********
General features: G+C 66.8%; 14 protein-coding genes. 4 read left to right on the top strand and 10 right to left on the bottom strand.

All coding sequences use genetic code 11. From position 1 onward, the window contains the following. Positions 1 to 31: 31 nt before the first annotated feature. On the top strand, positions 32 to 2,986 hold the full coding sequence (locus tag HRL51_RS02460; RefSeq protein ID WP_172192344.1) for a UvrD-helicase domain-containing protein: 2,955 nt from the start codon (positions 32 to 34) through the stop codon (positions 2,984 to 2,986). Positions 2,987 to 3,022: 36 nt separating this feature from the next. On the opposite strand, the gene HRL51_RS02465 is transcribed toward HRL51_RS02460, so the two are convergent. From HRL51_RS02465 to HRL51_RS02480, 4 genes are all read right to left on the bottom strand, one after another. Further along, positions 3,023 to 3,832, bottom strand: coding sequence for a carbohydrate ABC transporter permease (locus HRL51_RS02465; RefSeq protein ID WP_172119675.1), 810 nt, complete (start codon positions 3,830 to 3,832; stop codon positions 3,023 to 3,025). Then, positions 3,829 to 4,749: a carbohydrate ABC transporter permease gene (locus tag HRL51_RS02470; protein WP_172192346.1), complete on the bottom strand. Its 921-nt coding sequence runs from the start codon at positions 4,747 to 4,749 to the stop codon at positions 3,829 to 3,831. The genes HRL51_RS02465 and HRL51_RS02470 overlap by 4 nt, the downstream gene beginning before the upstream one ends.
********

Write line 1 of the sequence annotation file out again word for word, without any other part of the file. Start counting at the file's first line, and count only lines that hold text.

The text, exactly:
General features: G+C 66.8%; 14 protein-coding genes. 4 read left to right on the top strand and 10 right to left on the bottom strand.